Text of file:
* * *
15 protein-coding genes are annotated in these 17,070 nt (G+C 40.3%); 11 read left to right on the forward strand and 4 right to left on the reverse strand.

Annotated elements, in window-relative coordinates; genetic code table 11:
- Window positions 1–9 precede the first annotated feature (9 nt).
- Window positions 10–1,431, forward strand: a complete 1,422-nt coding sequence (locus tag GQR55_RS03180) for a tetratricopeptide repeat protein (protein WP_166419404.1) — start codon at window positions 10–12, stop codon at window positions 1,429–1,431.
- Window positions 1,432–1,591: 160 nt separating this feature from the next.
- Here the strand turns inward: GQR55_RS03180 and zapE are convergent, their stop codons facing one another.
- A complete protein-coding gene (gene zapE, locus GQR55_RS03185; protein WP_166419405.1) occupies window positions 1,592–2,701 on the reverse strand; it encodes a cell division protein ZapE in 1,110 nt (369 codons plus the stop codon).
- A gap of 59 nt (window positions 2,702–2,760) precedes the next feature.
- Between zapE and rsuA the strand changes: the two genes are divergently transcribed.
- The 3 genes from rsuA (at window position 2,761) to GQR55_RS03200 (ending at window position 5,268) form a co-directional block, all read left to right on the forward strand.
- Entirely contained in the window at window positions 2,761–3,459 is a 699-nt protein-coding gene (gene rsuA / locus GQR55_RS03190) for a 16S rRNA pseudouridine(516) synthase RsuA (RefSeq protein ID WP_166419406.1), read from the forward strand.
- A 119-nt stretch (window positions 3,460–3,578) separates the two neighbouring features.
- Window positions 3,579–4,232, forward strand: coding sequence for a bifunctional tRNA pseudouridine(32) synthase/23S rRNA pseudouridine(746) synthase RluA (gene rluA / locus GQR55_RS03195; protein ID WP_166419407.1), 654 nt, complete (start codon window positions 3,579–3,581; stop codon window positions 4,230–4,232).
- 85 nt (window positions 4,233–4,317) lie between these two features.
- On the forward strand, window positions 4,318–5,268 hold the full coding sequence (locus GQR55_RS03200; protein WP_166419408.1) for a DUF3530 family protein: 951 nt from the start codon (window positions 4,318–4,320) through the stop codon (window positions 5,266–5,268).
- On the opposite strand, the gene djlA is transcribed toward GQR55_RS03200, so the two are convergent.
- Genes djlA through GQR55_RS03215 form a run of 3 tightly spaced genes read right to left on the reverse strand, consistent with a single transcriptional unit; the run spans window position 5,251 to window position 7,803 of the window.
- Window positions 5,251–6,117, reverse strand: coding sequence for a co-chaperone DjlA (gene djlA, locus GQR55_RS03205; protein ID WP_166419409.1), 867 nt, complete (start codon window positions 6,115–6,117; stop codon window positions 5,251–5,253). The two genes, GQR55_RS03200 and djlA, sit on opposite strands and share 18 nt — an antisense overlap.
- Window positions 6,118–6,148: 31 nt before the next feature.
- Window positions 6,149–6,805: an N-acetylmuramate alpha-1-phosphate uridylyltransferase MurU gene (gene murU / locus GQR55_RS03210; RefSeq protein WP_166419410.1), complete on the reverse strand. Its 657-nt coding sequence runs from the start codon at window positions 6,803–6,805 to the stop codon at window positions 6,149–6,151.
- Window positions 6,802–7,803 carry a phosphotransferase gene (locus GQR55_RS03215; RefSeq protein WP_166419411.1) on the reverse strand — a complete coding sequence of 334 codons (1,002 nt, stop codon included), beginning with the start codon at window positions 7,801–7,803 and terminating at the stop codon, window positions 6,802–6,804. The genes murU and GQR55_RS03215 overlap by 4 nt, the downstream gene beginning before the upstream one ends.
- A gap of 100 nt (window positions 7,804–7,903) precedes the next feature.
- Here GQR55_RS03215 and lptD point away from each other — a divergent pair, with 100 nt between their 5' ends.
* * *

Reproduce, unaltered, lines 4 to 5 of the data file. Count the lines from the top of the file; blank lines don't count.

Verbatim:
- Window positions 10–1,431, forward strand: a complete 1,422-nt coding sequence (locus tag GQR55_RS03180) for a tetratricopeptide repeat protein (protein WP_166419404.1) — start codon at window positions 10–12, stop codon at window positions 1,429–1,431.
- Window positions 1,432–1,591: 160 nt separating this feature from the next.